Demetres v. East West Construction, Inc.
Plaintiff filed a personal injury suit against East West after he was nearly killed in a bulldozer accident. Plaintiff's direct employer is Ashland and Ashland hired East West as a subcontractor. The court affirmed the district court's dismissal of the complaint for lack of subject matter jurisdiction under Federal Rule of Civil Procedure 12(b)(1) where plaintiff's action is barred by the Virginia Workers' Compensation Act (VWCA), Va. Code Ann. 65.2-307, because plaintiff's injury occurred in Virginia and East West is a statutory co-employee under Virginia law. View "Demetres v. East West Construction, Inc." on Justia Law
Weidman v. Exxon Mobil Corp.
Plaintiff filed suit against his former employer (ExxonMobil) and employees, alleging claims of fraud, intentional infliction of emotional distress, personal injury, and wrongful discharge. Plaintiff claimed that he was fired in retaliation for reporting illegal pharmacy practices, which caused him to suffer a heart attack and emotional stress. The court affirmed the district court's denial of plaintiff's motion to remand the case to state court and the dismissal of all but one of plaintiff's tort claims. The court concluded that plaintiff sufficiently stated a wrongful discharge claim under Virginia's public policy exception to its at-will employment doctrine. Accordingly, the court affirmed in part, reversed in part, and remanded for further proceedings. View "Weidman v. Exxon Mobil Corp." on Justia Law
Cruz v. Maypa
Plaintiff filed suit against defendants, alleging claims pursuant to the Victims of Trafficking and Violence Protection Act (TVPA), 18 U.S.C. 1589, 1590, 1595; the Fair Labor Standards Act (FLSA), 29 U.S.C. 206, 216; and Virginia contract law. Plaintiff is a citizen of the Philippines and moved to the United States to work for defendants in order to provide for her young daughter and elderly parents, all of whom reside in the Philippines. Plaintiff's claims stemmed from her allegations that she was forced to work for defendants for wages well below the minimum from 2002 until her escape in 2008. The district court dismissed plaintiff's claims as time-barred. In 2008, Congress amended the TVPA to include a ten-year statute of limitations, William Wilberforce Trafficking Victims Protection Reauthorization Act of 2008 (TVPRA), 18 U.S.C. 1595(c). The court held that applying the TVPRA's extended limitations period to claims that were unexpired at the time of its enactment does not give rise to an impermissible retroactive effect under Landgraf v. USI Film Products. In this case, plaintiff pled facts sufficient to support the conclusion that her claims were unexpired under the four-year limitations period when the 2008 TVPA went into effect. Therefore, the court concluded that, although plaintiff's state law claims are time-barred, her TVPA claims may be timely under the ten-year limitations period if they were tolled until within four years of the TVPRA's enactment, and her FLSA claim may be timely if she received actual notice of her rights within three years of filing this suit. Accordingly, the court affirmed in part, reversed in part, and remanded. View "Cruz v. Maypa" on Justia Law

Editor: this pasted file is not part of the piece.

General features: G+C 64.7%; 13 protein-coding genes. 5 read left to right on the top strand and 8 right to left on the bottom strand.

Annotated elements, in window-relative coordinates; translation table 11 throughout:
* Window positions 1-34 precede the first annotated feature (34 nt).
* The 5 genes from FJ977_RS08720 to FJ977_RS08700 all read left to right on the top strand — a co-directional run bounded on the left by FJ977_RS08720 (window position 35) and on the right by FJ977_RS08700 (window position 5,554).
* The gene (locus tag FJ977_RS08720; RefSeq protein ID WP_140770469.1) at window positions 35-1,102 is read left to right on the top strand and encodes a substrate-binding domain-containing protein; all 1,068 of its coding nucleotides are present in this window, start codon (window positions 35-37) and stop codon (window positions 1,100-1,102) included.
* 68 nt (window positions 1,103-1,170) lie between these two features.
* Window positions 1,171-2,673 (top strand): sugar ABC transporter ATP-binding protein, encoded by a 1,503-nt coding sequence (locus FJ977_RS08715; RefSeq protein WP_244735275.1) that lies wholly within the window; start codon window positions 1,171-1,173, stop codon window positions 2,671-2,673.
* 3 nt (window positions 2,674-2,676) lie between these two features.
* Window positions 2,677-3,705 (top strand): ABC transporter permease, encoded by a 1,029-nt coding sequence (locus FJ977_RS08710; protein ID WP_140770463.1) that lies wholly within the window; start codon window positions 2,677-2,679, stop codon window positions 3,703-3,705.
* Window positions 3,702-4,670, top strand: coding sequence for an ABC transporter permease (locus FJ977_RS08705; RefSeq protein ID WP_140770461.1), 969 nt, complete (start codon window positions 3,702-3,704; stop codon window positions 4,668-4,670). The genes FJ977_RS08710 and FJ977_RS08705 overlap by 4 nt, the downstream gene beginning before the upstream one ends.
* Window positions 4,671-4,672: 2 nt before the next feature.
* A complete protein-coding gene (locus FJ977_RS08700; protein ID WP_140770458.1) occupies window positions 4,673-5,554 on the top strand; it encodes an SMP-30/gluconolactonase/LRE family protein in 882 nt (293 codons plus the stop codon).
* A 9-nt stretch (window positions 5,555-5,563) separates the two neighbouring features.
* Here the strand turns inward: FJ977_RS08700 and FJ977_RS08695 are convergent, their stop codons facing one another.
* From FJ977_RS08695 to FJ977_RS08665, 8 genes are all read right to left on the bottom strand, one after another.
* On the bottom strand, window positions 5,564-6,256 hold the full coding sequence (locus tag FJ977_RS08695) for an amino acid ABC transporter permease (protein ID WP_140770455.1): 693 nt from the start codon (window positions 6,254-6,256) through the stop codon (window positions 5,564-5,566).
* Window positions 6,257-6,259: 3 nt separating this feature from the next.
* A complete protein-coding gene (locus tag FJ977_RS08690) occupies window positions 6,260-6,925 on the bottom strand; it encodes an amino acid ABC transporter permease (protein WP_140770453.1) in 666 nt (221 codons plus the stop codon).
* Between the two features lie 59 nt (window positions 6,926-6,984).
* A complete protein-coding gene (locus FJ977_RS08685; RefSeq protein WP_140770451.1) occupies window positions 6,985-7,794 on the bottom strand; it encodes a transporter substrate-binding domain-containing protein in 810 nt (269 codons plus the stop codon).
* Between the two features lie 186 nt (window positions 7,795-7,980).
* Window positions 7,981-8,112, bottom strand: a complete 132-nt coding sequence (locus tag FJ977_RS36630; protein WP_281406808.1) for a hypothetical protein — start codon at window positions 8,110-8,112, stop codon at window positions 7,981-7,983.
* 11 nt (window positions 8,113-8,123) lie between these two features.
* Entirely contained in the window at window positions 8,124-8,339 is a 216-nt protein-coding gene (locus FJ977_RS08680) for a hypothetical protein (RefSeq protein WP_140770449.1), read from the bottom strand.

Wilkins v. Montgomery
Plaintiff filed suit against defendant, the Assistant Director for Clinical Administration at Central State Hospital, after her son was murdered by another patient at the hospital. The court affirmed the district court's decision to strike plaintiff's expert witness because he was disclosed in an untimely fashion; affirmed the district court's denial of plaintiff's second motion to amend her complaint to add two defendants because such amendment would be futile; and affirmed the district court's conclusion that there was insufficient evidence to support the claims against defendant, who was an assistant director in charge of administrative matters at the time of the son's death.View "Wilkins v. Montgomery" on Justia Law
Posted in: Injury Law
Collins v. Pond Creek Mining Co.
Petitioner filed suit for survivor's benefits under the Black Lung Benefits Act, 30 U.S.C. 901-945. Petitioner sought review of an April 2012 decision of the BRB affirming the denial of benefits by an ALJ. The court held that petitioner satisfied the test for survivor's benefits: she is the surviving spouse of a miner whose death was hastened by pneumoconiosis due at least in part to coal mine employment. Accordingly, the court reversed and remanded with directions to award benefits without further administrative proceedings.View "Collins v. Pond Creek Mining Co." on Justia Law